Aero Porter (3DS) - ReviewAlex St-Amour, posted on 12 December 2012 / 1,888 Views
A short while back I reviewed Liberation Maiden for the 3DS. The game was originally part of a compilation pack titled Guild 01 in Japan and it was a pretty fun, albeit short, action game where you saved New Japan from an enemy invasion in a flying mech. Well now the second game in the collection has landed on the Nintendo e-Shop where you... sort luggage... at an airport (can I just review Liberation Maiden again, instead?).
In Aero Porter you've been recently employed by an airport to ensure that the proper luggage makes it to the correct flight. You control a series of rotating lifts, each leading to a different aircraft, and must raise/lower the luggage to the correct, color-coded level. It’s a unique take on a classic puzzle staple (sort of like airport Tetris), unfortunately it’s bogged down by some truly odd design choices, each of which seems to work against the game rather than help it.
The game isn’t happy just letting you send bags to each plane. Oh no, you see, just as in real life, you can’t work 24/7 so the game puts a time limit on you. Fine, that’s not too bad. But then, of course, planes can’t sit on the tarmac endlessly waiting for luggage (except on every real-world flight I’ve been on), so the planes have their own time limits. Again, not too bad, but don’t forget that airports have to run on something, so maybe the generator that powers your conveyors will run out of fuel. If you’re keeping count that’s three ‘time’ limits that game imposes on you, which just makes the whole experience stressful instead of fun.
Oh but we're not done yet. Airports naturally cater to a wide range of people, from the everyday passenger to the important politician. In Aero Porter VIP requests are crucial to your airport’s success and are the only way to ensure your airport grows into an international hub, so pleasing these passengers should be your top priority. The problem is that their requests always seem to come at the worst possible time, totally breaking your flow and forcing you to completely dismantle your other rows to accommodate them. And did I mention that some people will try to sneak a bomb onto your plane? It’s almost as if the developers decided to throw everything they could at you, at once.
Even the game’s controls seem more than eager to impede your progress instead of helping it. Using the ‘L’ button to raise your lifts and ‘R’ to lower works well, but having to use both the Circle Pad and D-Pad just adds to the confusion. There's just so much to keep track of in Aero Porter that having to constantly switch between the two will lead to some frustrating moments. The worst of it all is that the Circle Pad’s function - turning lights on and off to save generator power - could have just as easily been mapped to one of the seldom-used face buttons. But no, pointlessly difficult is the name of the game here.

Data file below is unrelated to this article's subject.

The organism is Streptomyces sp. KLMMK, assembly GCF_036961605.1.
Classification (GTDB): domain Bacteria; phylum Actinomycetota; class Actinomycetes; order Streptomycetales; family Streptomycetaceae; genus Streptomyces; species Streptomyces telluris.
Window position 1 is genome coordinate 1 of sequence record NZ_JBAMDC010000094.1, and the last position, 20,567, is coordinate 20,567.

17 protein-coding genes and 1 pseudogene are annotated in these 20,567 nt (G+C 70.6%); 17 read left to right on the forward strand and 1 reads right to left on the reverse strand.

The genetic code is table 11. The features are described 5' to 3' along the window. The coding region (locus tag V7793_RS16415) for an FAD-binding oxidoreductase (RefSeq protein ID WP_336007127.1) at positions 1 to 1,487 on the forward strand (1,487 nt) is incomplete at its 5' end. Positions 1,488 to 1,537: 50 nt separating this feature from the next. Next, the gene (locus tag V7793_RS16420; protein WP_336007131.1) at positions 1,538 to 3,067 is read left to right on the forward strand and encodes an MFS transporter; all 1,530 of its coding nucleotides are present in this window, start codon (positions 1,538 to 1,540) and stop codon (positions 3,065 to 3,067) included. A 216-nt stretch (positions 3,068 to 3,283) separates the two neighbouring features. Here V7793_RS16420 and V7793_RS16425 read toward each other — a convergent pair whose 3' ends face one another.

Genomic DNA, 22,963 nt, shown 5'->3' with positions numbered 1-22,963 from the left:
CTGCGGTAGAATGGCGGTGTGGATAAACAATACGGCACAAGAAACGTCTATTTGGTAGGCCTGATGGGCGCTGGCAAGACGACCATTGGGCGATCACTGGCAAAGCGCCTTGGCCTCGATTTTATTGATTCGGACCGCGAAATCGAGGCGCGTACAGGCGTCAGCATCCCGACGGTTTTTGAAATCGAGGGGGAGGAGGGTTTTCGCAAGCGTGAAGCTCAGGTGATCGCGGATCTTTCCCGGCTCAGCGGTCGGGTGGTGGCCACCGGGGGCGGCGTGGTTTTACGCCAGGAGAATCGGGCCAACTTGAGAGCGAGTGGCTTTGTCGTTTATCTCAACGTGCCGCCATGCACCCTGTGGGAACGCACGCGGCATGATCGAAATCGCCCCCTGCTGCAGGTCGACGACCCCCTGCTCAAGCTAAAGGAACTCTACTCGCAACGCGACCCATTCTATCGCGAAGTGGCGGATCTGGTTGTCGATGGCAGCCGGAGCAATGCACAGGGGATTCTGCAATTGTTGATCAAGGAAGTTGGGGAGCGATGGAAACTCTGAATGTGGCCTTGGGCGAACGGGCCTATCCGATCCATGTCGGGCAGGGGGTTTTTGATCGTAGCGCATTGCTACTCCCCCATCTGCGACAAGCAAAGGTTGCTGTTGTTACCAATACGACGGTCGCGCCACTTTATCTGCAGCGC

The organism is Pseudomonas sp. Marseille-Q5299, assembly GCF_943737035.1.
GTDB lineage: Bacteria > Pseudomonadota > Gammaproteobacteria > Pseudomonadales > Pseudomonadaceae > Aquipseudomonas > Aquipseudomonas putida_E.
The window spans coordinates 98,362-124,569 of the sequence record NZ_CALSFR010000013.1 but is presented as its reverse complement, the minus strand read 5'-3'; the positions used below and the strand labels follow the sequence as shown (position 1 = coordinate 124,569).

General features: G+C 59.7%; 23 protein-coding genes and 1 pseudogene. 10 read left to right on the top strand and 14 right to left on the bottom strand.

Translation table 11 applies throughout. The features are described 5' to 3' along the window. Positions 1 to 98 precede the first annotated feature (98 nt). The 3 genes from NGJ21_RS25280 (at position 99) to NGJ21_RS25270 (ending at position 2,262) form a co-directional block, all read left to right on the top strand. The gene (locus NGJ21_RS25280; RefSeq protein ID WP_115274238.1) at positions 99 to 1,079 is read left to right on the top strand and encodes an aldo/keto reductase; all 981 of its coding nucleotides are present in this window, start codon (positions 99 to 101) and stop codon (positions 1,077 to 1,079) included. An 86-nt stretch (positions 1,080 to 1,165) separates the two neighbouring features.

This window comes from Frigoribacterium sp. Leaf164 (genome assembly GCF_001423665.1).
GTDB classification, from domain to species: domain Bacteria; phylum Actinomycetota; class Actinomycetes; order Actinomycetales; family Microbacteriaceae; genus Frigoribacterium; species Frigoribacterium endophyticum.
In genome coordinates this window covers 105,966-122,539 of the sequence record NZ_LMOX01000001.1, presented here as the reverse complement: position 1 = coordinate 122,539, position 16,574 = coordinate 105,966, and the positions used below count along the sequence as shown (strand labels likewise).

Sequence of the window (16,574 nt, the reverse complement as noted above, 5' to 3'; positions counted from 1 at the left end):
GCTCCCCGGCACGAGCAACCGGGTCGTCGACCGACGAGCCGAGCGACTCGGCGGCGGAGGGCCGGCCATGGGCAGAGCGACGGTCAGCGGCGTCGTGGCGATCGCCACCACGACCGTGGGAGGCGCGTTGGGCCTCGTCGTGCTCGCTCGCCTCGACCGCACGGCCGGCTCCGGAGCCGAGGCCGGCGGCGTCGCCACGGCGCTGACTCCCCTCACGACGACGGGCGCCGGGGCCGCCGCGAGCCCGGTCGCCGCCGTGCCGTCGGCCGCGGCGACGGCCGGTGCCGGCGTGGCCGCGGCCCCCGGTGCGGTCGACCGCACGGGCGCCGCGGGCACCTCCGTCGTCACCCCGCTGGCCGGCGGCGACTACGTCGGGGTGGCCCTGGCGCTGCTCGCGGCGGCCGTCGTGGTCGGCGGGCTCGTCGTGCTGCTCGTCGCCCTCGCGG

Oddly enough, the most fun I had with Aero Porter was in a little extra mode, tucked away near the game’s end that allows you to design your own planes and share them with other players via StreetPass. Building these StreetPlanes should appeal to anyone who has ever had a passing interest in aviation and LEGO bricks (my childhood summed up). It’s just a shame that, while you can design a plane however you want, the game won’t let you use it until the aircraft could feasibly fly, completely trimming the options for creativity and forever grounding my eight engine behemoth.
Visually, Aero Porter is about as appealing to look at as an airport diagram. In fact, 99% of the time you will indeed be looking at an airport diagram! It’s not that I expect my puzzle games to be visually intensive works of art but Aero Porter looks like it was slapped together in an afternoon. The game doesn’t even use the 3D capabilities of the 3DS (expect for in the StreetPlane mode), so it feels more like playing a Game Boy Advance game instead of a downloadable game from 2012.
If you've ever spent time in an airport (or maybe even an elevator) you will instantly recognize Aero Porter’s soundtrack. The same boring, monotonous loop of ‘music’ that blares out of waiting room speakers worldwide will accompany you on your career as an airport luggage sorter. In other words, it’s really bad. The game also adopts an annoyingly patronising tone of voice. All along your virtual boss is quick to criticize you in the same way the 16-year old me was told not to pack the bread under the potatoes.
For $4.99 Aero Porter isn’t a terribly expensive game but even at that price there isn’t much in the way of replay value. Completing the ‘story’ mode takes an hour or so (if you catch on quickly to the demanding gameplay), and StreetPlane construction is so devoid of features that you’ll be putting it down before too long. The one saving grace is that if you’re in the mood for a brutally difficult puzzle game then you might consider giving Aero Porter a shot if only for the challenge it presents. But keep in mind that between the 3DS e-Shop and DSiWare there are far, far better options out there for the puzzle enthusiast.
This review is based on a 3DS version of Aero Porter.
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